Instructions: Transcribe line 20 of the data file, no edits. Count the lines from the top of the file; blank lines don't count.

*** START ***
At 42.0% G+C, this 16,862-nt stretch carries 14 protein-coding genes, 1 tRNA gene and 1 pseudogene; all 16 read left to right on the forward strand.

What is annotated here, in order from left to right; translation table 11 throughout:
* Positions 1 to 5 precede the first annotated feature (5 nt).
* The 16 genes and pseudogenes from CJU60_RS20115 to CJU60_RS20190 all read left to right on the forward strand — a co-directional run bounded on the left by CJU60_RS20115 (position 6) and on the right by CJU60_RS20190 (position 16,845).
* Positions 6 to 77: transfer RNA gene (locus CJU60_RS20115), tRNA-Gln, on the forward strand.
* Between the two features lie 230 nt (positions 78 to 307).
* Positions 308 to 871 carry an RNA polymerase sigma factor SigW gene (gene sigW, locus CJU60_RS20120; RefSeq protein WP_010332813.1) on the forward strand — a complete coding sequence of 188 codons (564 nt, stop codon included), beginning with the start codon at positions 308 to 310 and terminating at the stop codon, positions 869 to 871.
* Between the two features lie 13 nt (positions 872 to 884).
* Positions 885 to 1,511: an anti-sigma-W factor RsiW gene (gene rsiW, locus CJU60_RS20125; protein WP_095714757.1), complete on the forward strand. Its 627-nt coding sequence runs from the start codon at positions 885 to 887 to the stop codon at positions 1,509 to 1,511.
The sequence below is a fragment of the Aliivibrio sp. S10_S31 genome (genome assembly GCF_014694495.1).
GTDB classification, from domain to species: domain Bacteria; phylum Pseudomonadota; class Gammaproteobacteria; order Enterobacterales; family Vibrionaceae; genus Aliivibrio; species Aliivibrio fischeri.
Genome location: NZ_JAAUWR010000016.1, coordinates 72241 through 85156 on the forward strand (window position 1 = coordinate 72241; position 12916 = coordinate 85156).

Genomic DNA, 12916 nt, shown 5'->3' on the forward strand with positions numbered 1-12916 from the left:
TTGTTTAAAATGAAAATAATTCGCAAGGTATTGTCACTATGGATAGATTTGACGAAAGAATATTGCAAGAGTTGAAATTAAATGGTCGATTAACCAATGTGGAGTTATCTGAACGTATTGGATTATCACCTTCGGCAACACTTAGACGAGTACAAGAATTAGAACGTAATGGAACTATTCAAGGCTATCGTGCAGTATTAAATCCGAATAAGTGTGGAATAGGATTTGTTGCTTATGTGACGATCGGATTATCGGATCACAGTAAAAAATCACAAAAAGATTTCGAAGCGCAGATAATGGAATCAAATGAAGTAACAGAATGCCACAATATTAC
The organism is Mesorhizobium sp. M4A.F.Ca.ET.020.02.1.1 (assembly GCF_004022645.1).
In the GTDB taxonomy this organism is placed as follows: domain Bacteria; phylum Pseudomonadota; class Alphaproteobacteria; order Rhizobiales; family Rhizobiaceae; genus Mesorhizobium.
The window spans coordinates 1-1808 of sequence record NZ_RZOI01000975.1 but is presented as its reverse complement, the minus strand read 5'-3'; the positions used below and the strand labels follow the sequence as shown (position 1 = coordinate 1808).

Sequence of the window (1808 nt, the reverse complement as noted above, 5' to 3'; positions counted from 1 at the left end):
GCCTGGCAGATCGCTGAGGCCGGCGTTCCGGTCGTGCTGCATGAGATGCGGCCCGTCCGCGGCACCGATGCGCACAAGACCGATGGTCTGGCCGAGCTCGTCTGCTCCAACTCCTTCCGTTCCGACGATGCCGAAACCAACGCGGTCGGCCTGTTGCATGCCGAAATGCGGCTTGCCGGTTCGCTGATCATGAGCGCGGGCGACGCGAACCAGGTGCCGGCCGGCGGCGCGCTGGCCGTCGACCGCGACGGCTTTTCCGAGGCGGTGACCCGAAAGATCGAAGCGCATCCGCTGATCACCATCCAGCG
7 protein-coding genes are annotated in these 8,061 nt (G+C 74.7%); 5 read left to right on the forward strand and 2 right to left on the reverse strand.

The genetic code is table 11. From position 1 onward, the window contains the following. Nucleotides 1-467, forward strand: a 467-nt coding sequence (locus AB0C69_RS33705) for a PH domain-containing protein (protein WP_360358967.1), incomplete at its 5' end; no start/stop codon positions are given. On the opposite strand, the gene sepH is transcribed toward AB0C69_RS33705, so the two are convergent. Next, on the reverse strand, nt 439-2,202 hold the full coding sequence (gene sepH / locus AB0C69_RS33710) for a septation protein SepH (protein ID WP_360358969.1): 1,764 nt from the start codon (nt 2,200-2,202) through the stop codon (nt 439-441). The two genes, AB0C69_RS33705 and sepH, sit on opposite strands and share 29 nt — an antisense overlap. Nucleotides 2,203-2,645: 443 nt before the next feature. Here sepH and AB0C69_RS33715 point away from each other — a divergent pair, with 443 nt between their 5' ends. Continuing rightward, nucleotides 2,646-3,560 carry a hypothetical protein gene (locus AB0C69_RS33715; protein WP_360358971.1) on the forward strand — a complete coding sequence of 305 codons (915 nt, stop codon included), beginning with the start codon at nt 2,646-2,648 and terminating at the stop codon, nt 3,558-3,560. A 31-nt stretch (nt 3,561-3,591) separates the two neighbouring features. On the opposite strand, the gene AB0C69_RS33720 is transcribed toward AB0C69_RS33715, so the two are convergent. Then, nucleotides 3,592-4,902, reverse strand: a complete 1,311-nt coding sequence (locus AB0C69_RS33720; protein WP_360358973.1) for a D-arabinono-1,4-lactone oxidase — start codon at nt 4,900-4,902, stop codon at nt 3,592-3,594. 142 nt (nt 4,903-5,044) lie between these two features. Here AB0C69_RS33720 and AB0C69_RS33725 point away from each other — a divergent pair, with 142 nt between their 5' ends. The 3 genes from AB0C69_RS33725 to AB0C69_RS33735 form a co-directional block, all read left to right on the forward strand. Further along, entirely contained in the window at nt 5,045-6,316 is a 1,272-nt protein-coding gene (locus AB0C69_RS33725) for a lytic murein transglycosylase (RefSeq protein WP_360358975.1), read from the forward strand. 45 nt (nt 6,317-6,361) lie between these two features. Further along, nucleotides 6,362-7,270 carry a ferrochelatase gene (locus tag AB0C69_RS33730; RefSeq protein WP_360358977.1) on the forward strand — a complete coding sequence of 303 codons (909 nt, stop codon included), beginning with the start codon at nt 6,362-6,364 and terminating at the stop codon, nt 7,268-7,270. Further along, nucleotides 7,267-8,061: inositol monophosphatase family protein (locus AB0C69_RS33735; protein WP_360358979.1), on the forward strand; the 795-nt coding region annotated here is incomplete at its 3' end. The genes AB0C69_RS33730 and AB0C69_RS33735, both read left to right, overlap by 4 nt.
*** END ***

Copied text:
7 protein-coding genes are annotated in these 8,061 nt (G+C 74.7%); 5 read left to right on the forward strand and 2 right to left on the reverse strand.